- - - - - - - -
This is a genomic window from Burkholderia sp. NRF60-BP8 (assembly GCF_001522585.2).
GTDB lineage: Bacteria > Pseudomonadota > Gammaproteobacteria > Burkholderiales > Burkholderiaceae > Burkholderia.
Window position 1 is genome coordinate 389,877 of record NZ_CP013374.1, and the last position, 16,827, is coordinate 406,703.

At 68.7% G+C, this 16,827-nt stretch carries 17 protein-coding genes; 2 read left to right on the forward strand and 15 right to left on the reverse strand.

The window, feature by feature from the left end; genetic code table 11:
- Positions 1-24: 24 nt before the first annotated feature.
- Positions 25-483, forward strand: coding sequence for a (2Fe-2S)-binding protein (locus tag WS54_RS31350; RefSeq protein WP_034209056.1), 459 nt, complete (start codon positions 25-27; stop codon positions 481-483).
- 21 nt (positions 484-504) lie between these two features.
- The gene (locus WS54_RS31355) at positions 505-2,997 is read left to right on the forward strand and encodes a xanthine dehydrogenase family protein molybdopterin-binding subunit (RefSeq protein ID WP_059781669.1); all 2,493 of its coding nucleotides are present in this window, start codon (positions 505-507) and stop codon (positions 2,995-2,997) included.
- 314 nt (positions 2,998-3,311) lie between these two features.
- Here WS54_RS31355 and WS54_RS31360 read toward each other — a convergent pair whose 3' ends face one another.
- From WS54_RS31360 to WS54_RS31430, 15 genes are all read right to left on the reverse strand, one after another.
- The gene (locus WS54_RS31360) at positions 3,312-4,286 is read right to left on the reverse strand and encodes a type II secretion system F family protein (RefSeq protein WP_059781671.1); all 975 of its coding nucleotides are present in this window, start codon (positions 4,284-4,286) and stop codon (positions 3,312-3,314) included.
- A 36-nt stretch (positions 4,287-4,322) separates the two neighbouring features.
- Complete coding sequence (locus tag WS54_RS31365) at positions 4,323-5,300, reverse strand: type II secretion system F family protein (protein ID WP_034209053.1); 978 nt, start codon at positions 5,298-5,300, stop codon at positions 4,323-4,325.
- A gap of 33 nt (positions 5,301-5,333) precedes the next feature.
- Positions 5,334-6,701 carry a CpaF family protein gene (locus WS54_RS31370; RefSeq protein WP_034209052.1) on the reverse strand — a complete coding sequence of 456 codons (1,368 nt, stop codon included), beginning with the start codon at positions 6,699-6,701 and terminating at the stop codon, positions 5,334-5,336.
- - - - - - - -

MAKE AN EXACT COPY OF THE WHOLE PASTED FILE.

This is a genomic window from Burkholderia sp. NRF60-BP8 (assembly GCF_001522585.2).
GTDB lineage: Bacteria > Pseudomonadota > Gammaproteobacteria > Burkholderiales > Burkholderiaceae > Burkholderia.
Window position 1 is genome coordinate 389,877 of record NZ_CP013374.1, and the last position, 16,827, is coordinate 406,703.

At 68.7% G+C, this 16,827-nt stretch carries 17 protein-coding genes; 2 read left to right on the forward strand and 15 right to left on the reverse strand.

The window, feature by feature from the left end; genetic code table 11:
- Positions 1-24: 24 nt before the first annotated feature.
- Positions 25-483, forward strand: coding sequence for a (2Fe-2S)-binding protein (locus tag WS54_RS31350; RefSeq protein WP_034209056.1), 459 nt, complete (start codon positions 25-27; stop codon positions 481-483).
- 21 nt (positions 484-504) lie between these two features.
- The gene (locus WS54_RS31355) at positions 505-2,997 is read left to right on the forward strand and encodes a xanthine dehydrogenase family protein molybdopterin-binding subunit (RefSeq protein ID WP_059781669.1); all 2,493 of its coding nucleotides are present in this window, start codon (positions 505-507) and stop codon (positions 2,995-2,997) included.
- 314 nt (positions 2,998-3,311) lie between these two features.
- Here WS54_RS31355 and WS54_RS31360 read toward each other — a convergent pair whose 3' ends face one another.
- From WS54_RS31360 to WS54_RS31430, 15 genes are all read right to left on the reverse strand, one after another.
- The gene (locus WS54_RS31360) at positions 3,312-4,286 is read right to left on the reverse strand and encodes a type II secretion system F family protein (RefSeq protein WP_059781671.1); all 975 of its coding nucleotides are present in this window, start codon (positions 4,284-4,286) and stop codon (positions 3,312-3,314) included.
- A 36-nt stretch (positions 4,287-4,322) separates the two neighbouring features.
- Complete coding sequence (locus tag WS54_RS31365) at positions 4,323-5,300, reverse strand: type II secretion system F family protein (protein ID WP_034209053.1); 978 nt, start codon at positions 5,298-5,300, stop codon at positions 4,323-4,325.
- A gap of 33 nt (positions 5,301-5,333) precedes the next feature.
- Positions 5,334-6,701 carry a CpaF family protein gene (locus WS54_RS31370; RefSeq protein WP_034209052.1) on the reverse strand — a complete coding sequence of 456 codons (1,368 nt, stop codon included), beginning with the start codon at positions 6,699-6,701 and terminating at the stop codon, positions 5,334-5,336.